Transportation for veterans creates concerns

State took $2.8 million out of Colorado's trust fund

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— The Routt County Veterans Affairs Office is concerned that funding for transportation to the Veterans Affairs Hospital is in jeopardy.

VA Service Officer Mike Condie said the $2.8 million that the state took out of the Colorado Veterans Trust Fund could mean the loss of a grant that provides transportation for veterans to the Grand Junction and Denver VA hospitals.

"We do deal with a lot of older veterans. A lot of these older guys utilize the VA's medical system and it is really hard for them to drive," Condie said.

For about a year, the American Legion Post 44 in Steamboat has received a $6,000 grant for transportation to VA hospitals and Condie said the funding is secure for one more year. Condie estimates that between six to eight veterans use the service each month to make doctor appointments at the closest VA hospitals. The hospitals provide free or reduced-cost care to veterans.

The transportation service reaches veterans from Moffat, Rio Blanco and Routt counties. Condie said the service is scheduled to make trips to the Grand Junction hospital on the second and fourth Wednesday of the month, but also drives veterans on other occasions. The fund pays $100 to the driver and for the rented vehicle.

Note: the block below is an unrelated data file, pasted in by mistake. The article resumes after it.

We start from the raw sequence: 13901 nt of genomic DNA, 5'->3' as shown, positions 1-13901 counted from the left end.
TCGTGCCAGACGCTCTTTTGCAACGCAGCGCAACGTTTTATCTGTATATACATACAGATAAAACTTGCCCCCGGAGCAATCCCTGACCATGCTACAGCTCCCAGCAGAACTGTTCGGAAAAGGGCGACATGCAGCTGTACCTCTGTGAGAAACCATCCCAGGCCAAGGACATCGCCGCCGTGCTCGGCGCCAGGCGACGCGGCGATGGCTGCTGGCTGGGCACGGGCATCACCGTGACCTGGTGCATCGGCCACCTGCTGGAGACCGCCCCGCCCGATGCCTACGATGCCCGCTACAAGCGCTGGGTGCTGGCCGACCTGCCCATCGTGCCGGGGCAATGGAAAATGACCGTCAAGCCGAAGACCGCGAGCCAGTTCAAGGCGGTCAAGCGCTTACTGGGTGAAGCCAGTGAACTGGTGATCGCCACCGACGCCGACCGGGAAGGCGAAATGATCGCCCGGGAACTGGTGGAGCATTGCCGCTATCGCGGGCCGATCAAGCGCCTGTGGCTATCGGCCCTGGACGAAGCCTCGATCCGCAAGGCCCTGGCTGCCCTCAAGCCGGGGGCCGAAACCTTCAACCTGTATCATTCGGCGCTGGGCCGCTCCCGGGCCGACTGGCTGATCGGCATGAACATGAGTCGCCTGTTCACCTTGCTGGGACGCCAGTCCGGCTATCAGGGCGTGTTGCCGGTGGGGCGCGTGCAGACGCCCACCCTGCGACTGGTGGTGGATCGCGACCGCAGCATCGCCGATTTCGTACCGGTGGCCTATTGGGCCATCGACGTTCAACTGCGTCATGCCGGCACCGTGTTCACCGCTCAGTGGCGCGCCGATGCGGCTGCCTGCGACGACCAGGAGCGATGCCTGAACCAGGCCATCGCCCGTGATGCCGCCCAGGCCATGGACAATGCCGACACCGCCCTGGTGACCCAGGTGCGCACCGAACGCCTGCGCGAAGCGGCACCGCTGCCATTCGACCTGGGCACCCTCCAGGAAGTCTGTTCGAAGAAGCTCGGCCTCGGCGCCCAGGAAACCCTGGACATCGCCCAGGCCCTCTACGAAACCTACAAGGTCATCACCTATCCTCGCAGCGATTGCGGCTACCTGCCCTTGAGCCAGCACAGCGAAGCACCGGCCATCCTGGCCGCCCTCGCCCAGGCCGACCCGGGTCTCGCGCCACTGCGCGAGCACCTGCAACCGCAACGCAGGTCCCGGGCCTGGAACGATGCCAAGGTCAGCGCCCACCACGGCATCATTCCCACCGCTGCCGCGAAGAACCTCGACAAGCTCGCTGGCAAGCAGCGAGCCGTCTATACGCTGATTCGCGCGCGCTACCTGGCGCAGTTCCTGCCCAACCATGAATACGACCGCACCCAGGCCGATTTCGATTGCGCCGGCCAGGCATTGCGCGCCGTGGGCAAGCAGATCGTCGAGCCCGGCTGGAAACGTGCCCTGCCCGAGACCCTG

Condie received the grant from the Colorado Veterans Trust Fund, which was created from the tobacco settlement allocated to Colorado. From the interest of that fund, more than $300,000 was spread to veterans throughout the state.

But with the $2.8 million taken out of the trust fund, Condie fears that interest would be dramatically reduced and hurt the area's chances of getting money for transportation.

Condie said he was inspired to write the transportation grant after visiting a War World II veteran living in Hayden. The man was dependent on friends and families to make the trip to Grand Junction's VA Hospital, which meant a day of lost income for the driver and wear and tear on the vehicle.

The real concern, Condie said, is that there are no VA medical services in Northwest Colorado and every time a veteran has to be treated it is more than a 370-mile round trip drive.

"The intention was to service veterans in Northwest Colorado because we have no VA services here," Condie said.

What Condie hopes will happen is that a relationship will form between one of the three hospitals in Moffat, Rio Blanco and Routt counties. He said talks have started with the Yampa Valley Medical Center on forming a contract with the VA.

"If veterans get to go to local hospitals, they have the potential to see their local doctors," Condie said. "They wouldn't have to travel any longer to regain the benefits they earned. And they earned the care at a Veterans Hospital."

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